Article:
Hoffmann was 40 when he met his third great love. Soprano Johanna Eunike played the title role in his opera Undine in Berlin in 1816. (The orchestral parts to Undine, curiously, were destroyed in a theater fire just a year after its premiere — a fate eerily similar to that of Les Contes d’Hoffmann. Fortunately, other copies of Undine survived the fire.)

It’s tempting to try to identify Olympia, Antonia, and Giulietta all as Julia Marc, or else as Dora Hatt, Julia Marc, and Johanna Eunike in some order. But reality and writers’ imaginations are not so neatly organized. Giulietta is certainly at least in part a grotesque portrait of Julia Marc, but there are probably aspects of all three women in Olympia and Antonia. In any case, for dramatic purposes Barbier condensed all three real-life women into one fictional, archetypal young singer named Stella, who appears in Hoffmann’s imagination in various guises.

In fashioning his libretto thus, Barbier falsified Hoffmann’s actual history but revealed a psychological truth. Hoffmann fell in love time and again not with real women but with an illusion of his own, an idealization of the female singer that existed in his own mind but that he thought he saw in others. The psychological notion of “projection” is a commonplace now, but it was a shrewd insight for Barbier’s and Offenbach’s own time. The tales of Olympia, Antonia, and Giulietta are ultimately the same story thrice told, the story of Hoffmann’s disappointed love for an ideal that existed only in his own fertile, troubled imagination.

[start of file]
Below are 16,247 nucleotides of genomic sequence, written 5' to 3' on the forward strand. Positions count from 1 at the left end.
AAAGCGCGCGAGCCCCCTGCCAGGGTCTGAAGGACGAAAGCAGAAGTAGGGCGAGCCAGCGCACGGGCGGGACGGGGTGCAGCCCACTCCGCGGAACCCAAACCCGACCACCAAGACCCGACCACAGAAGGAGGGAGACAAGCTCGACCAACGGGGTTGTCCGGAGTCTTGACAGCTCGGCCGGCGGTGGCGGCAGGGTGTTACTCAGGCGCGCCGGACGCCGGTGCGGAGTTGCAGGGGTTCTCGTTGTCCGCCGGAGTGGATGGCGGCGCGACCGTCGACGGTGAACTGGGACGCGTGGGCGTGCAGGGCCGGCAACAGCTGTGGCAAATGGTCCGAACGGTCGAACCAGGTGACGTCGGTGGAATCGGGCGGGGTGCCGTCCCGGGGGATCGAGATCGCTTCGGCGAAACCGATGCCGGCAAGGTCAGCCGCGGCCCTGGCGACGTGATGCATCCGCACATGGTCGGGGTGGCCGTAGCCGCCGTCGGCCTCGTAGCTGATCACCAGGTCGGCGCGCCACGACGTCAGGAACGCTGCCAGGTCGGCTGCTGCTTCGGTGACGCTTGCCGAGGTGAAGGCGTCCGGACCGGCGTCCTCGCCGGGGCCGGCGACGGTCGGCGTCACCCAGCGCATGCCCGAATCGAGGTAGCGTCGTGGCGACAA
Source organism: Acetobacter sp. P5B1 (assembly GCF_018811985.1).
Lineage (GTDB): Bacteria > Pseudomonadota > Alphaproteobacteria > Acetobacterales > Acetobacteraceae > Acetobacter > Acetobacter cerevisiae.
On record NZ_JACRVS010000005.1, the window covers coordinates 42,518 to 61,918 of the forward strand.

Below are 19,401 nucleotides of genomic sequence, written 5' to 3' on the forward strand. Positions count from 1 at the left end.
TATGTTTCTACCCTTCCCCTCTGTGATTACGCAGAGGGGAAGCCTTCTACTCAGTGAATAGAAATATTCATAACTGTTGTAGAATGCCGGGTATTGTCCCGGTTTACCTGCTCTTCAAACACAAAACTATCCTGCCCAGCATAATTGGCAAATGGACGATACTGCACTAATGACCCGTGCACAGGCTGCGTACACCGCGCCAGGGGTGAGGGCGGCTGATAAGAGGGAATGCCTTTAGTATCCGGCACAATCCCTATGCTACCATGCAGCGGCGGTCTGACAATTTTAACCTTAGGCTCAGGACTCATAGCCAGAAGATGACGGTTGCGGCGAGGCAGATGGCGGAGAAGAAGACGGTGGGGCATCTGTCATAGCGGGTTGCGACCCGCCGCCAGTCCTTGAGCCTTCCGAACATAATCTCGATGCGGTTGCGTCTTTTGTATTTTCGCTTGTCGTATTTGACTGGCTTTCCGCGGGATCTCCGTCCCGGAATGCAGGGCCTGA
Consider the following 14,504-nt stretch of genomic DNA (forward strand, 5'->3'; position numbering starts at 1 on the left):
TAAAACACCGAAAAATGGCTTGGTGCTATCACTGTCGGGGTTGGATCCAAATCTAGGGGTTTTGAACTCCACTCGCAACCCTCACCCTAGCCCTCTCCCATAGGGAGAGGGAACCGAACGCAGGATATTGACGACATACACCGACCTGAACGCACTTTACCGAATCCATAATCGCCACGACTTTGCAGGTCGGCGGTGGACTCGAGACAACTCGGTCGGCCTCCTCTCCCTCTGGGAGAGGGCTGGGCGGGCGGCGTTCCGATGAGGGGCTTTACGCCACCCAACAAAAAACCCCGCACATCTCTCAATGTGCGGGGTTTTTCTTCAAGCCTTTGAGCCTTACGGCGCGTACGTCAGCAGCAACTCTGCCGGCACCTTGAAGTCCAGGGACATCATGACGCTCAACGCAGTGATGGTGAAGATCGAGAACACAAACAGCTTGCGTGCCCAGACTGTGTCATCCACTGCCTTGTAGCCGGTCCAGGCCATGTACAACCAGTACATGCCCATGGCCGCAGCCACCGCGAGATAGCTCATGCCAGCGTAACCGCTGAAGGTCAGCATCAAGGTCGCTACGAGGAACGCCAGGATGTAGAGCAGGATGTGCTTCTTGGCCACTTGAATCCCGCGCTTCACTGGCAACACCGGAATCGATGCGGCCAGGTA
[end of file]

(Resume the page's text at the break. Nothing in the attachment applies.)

— David Scott Marley